Stuart Weir sent us this part 1/2 on Kendall Ellis. When one considers how amazingly talented US sport is in track & field, an athlete like Kendall Ellis.
12 questions to Kendall Ellis
In part one of a two part interview, Kendall Ellis talks about, early life, college, coronavirus and training
1. How did you get into track in the first place?
My mom says that I came home from school one day and was telling her I was so fast and was beating the boys and she said “OK, let’s do something with that” and she signed me up for track. I remember it more that I wanted to travel and the next thing I knew I was running track.
2. What was your first achievement?
I don’t think I realized for a while that I was good. I’d been running since I was seven but I don’t think it hit me until I was a junior at high school. That was the point where I started to take it seriously and realized that it could pay for college. At High School I won the state championship – my sophomore year and again my junior year. So at that point it was “OK, I’m good at this”.
3. In 2014 you ran 52.95 – very fast at that age?
Yes, but it wasn’t a big surprise. The previous year I had run 53.22 so I knew that running a 52 was possible. I remember saying to my coach, “OK what’s the workout because I want to run a 52? What do we need to do to get me there?” I was quite excited about it because Sanya Richards and I graduated from the same High School and she had the state record something like 52.25 and I wanted to get the record. I didn’t get the record but the time was under 53.
4. What would you see as your college highlight?
People expect me to say that 4 by 400 relay. I thought the 2018 relay was cool but it’s not my highlight because it didn’t mean that much to me personally. My biggest accomplishments – and something that made me feel I belonged among the professionals – were two moments. Firstly making the US team for the World Championships in 2017 and in the individual not just the relay. That made me think, “Whao, now I can go pro and get a contract. I really am a premier quarter miler now on the world stage”. Collegiately in my final year, breaking the American record indoors – 50.34. That was a big deal for me because previously I had been runner-up so now I thought it was time for me to come in and get the win. Winning was the aim but to get the collegiate record and the American record on top of that really was the highlight of my collegiate career.
5. The 2018 NCAA 4 by 400? You came from fifth place to win?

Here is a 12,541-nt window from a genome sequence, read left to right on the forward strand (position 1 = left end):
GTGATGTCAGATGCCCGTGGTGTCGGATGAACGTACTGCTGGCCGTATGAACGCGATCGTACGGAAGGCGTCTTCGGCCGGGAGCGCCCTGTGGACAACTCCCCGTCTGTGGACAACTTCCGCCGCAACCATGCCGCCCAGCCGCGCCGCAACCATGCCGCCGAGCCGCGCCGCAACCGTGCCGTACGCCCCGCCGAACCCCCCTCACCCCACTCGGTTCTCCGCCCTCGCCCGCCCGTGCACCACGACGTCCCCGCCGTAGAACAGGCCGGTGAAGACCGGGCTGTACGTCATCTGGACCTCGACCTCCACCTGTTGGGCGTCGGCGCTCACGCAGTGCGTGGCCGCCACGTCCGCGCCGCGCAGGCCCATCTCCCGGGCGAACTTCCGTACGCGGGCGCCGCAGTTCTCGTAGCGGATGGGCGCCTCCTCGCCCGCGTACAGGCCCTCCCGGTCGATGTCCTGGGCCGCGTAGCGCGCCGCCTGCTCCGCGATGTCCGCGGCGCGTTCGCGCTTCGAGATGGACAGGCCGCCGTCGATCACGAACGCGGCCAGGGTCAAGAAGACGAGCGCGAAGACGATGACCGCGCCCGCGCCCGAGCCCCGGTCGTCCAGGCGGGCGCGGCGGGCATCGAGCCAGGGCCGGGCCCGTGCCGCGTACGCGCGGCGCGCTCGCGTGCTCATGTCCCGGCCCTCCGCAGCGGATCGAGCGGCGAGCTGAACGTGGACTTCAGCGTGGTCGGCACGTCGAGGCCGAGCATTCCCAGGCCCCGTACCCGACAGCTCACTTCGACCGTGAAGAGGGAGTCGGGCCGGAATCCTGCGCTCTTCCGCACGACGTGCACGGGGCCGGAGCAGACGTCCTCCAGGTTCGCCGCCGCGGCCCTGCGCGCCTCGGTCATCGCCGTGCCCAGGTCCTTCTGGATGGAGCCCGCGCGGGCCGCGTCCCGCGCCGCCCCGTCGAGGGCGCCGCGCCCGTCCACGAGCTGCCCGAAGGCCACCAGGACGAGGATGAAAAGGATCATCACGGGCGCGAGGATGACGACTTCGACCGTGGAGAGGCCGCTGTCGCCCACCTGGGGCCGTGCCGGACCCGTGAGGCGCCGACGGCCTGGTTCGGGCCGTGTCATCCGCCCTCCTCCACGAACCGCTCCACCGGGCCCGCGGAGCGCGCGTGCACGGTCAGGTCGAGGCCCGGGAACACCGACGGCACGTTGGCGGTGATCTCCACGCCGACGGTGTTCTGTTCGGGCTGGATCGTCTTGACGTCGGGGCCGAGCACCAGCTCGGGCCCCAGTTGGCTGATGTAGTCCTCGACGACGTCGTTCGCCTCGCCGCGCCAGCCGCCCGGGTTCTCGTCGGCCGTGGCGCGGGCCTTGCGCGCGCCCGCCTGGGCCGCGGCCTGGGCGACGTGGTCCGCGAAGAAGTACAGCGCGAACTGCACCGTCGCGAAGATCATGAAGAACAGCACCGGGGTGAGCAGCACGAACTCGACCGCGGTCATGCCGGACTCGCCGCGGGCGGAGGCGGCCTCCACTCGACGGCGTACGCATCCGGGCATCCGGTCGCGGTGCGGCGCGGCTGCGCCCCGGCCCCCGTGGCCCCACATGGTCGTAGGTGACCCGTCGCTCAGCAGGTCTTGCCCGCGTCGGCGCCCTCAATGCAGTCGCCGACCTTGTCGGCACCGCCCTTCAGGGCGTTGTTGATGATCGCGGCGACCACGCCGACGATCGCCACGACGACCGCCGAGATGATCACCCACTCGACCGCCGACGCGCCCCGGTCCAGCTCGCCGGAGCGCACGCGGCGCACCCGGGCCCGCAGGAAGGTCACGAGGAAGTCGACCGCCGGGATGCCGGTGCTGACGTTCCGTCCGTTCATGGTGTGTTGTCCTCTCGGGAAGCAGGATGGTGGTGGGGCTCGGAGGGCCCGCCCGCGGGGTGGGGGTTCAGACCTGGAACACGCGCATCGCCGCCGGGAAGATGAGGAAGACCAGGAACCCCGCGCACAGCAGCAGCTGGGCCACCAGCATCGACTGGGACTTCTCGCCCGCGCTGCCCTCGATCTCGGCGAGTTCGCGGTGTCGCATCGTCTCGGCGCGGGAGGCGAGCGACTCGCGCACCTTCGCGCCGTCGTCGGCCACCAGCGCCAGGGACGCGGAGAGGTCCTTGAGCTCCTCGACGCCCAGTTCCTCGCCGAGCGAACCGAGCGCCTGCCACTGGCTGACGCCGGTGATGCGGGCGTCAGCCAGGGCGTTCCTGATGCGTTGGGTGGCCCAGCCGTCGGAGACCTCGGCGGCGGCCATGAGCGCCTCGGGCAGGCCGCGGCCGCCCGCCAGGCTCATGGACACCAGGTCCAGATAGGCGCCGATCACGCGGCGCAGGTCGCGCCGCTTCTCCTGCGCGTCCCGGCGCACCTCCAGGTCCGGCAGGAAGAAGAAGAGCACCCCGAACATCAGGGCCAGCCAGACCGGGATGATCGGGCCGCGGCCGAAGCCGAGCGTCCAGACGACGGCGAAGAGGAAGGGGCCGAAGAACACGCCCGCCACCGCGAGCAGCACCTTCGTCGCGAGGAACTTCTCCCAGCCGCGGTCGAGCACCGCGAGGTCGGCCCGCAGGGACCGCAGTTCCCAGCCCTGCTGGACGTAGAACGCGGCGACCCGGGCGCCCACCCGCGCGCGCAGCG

What else is there to say about it? I was not surprised. I expected to get the win. I didn’t think it would be so close. I wasn’t expecting not to catch her until the last second but when I was running, it was never in my mind that I was going to lose or that I couldn’t catch her. It was more “she doesn’t look that far ahead to me and I’m not tired. I can catch her”. This is my last race representing USC, last time running on this track and I am not going out as a loser”. I was thinking, this is me finishing up college and I refuse to lose!
6. Have you any religious faith?
I grew up in a Christian household. My parents were very involved in the church and my earliest memories are of being at the church. Being at church 2 or 3 times a week was just the norm. As I got older, I was able to choose for myself and see if that’s what I really believe or just something I grew up with. That is what I believe. I’ve stayed with it. I always feel that I was blessed with a gift, blessed with a talent which is to be used to honor Him and to be used to help other people, making whatever impact I can make doing something I enjoy. I have always been a believer and it plays a role in my career for sure. As I’ve said before, I struggle with my confidence and with believing that I’m a talented athlete and that I belong on the world stage and am capable of achieving great things. And it’s when I’m not sure how race is going to go or if I can make the team are not that I rely on my faith.
7. What are you like as a person?
I’m pretty boring! I’m back in school getting my MBA and taking classes for that. I really like Youtube a lot more than the average person. I can spend all day on Youtube, hour after hour. I did piano when I was younger and I bought myself a keyboard and am trying to teach myself that again.
8. You were a volunteer coach at one stage?